The substrates used for spray deposition were initially strips of aluminum (Al) foil approximately 1 × 8.5 cm. The Al foil strip was chosen because of its ease of use and ability to withstand high temperatures. Later experiments used nickel (Ni) foil substrates (current collectors), as they work well with a potassium hydroxide (KOH) electrolyte. During CNT spray deposition, the substrate sat on a hot plate at a temperature of 60 to 65 °C for the initial experiments in which acetone-based CNT solutions were used. Higher temperatures (175 to 200 °C) were used in subsequent experiments to speed the evaporation of acetone- and water-based solutions. A circular copper (Cu) weight was placed directly on top of the substrate to prevent movement. The SWCNTs were sprayed at a constant pressure of 6–8 psi.

The type of spray nozzle used on the airbrush was determined by the area intended to be covered and the need for low-pressure spraying to prevent splatter. The nozzle produced a very fine mist at a relatively low-pressure range. A scanning electron microscope (SEM) and an environmental scanning electron microscope (ESEM) were used to image the deposited SWCNT films.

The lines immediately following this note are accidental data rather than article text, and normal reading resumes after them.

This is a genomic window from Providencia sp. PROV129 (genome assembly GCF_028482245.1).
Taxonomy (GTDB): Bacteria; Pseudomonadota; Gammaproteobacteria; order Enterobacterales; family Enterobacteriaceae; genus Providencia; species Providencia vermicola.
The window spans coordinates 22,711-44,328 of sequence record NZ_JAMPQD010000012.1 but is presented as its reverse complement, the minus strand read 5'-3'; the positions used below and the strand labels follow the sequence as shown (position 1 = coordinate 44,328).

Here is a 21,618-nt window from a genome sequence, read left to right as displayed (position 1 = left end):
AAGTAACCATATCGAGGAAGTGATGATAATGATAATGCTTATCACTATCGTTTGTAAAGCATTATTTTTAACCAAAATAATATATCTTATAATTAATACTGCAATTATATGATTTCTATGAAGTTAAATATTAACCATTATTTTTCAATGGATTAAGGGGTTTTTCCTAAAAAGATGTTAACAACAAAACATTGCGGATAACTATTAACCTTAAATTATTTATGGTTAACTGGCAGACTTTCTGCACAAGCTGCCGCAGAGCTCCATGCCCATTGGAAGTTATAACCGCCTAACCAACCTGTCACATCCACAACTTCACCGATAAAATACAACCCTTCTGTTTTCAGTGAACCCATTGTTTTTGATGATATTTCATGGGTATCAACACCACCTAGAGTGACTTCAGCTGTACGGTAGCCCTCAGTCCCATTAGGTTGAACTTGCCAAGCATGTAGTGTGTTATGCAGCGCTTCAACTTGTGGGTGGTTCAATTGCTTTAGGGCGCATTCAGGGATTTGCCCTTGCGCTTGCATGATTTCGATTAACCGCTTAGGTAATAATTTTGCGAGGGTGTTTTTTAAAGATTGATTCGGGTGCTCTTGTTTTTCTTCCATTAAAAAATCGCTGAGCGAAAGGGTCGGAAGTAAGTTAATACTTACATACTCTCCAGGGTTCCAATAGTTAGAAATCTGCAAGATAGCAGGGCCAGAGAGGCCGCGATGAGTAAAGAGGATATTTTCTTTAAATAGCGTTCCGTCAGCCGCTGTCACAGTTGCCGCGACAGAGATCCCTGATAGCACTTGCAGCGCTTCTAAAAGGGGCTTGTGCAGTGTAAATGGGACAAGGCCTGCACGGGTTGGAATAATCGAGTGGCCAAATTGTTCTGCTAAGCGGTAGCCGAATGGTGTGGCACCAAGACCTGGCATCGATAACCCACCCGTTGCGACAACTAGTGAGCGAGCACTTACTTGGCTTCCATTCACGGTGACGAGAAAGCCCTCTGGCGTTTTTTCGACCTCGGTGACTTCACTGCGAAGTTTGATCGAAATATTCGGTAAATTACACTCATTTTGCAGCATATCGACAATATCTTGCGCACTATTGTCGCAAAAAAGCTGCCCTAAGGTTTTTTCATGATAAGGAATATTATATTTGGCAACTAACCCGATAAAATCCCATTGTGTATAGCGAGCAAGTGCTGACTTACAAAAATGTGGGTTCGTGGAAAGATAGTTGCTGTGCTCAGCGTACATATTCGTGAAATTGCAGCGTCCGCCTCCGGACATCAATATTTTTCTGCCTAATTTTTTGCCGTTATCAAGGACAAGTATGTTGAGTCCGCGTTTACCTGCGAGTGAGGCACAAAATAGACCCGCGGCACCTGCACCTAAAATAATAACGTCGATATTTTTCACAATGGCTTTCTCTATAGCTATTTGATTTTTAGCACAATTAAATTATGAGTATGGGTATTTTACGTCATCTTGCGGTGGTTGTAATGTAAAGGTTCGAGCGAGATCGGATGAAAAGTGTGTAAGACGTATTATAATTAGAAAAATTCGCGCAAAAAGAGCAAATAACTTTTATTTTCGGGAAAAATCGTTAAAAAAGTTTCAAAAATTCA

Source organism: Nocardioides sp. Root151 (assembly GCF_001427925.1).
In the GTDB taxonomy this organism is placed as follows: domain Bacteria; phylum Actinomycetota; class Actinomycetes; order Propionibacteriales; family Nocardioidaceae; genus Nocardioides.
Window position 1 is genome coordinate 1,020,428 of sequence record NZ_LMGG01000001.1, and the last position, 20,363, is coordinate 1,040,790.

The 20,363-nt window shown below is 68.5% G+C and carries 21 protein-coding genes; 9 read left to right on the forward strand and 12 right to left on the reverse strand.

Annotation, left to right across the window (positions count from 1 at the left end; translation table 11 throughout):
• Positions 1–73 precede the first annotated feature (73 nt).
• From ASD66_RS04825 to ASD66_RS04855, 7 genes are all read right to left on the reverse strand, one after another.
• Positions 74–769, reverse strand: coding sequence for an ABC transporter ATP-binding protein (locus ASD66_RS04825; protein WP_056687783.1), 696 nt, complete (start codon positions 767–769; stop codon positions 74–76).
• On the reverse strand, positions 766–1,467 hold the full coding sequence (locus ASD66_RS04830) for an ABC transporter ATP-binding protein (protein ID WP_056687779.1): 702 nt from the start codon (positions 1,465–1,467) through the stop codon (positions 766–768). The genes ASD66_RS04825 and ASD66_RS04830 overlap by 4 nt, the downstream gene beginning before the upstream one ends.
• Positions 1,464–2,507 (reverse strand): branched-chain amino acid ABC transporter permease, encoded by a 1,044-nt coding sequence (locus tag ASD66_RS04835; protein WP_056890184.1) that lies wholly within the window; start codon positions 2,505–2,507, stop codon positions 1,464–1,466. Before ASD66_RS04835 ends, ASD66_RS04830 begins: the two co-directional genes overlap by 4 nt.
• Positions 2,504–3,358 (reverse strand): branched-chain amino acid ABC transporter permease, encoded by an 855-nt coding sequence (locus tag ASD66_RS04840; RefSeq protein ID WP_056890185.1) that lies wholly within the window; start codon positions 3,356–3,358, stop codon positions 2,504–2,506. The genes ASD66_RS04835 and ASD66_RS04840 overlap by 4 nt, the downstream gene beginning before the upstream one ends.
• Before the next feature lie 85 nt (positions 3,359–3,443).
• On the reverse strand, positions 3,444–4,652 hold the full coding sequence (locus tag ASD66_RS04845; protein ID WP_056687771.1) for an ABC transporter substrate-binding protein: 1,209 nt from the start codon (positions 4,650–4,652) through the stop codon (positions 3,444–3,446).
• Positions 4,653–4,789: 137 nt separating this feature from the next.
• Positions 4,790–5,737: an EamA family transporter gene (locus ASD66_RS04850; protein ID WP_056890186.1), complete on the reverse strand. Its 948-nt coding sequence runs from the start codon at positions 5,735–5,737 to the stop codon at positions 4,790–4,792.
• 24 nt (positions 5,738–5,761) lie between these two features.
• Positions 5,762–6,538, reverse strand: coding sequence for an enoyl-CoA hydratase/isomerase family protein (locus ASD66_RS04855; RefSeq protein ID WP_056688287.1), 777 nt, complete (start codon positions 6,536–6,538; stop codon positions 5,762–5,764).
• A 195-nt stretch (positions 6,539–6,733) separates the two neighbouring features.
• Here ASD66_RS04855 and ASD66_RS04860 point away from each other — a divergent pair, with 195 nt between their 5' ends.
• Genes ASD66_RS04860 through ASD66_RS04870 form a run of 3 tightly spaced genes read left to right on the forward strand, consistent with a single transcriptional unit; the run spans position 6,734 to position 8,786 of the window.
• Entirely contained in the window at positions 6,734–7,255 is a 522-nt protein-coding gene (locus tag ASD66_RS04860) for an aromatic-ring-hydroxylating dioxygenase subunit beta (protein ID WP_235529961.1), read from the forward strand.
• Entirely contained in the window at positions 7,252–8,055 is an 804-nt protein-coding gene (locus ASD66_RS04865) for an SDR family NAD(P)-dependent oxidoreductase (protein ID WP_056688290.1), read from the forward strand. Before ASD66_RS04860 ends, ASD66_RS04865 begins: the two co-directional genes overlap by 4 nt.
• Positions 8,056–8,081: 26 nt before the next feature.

The weight of the deposited SWCNTs was obtained using a microbalance. But for calculating the specific capacitances, the estimated weight of CNTs from the solution volumes is used, as the associated mass of surfactant/dispersant is not contributing to the capacitance. The SWCNT film electrode was used as the working electrode; either a Cu, Ni, or Al foil strip was used as the counter electrode; and a silver/silver chloride (Ag/AgCl) electrode was used as the reference electrode.

The sonicated and centrifuged SWCNT film had the higher mass even though there seemed to be less SWCNTs on the substrate shown in SEM images, as well as capacitance readings. Because there is more mass present in the centrifuged electrode film, but not as many SWCNTs, it leads to the conclusion that there is a lot more contamination deposited on this film than expected. Presumably, the centrifugation removed the CNTs (CNT bundles) more effectively than the contaminants (surfactants/dispersants).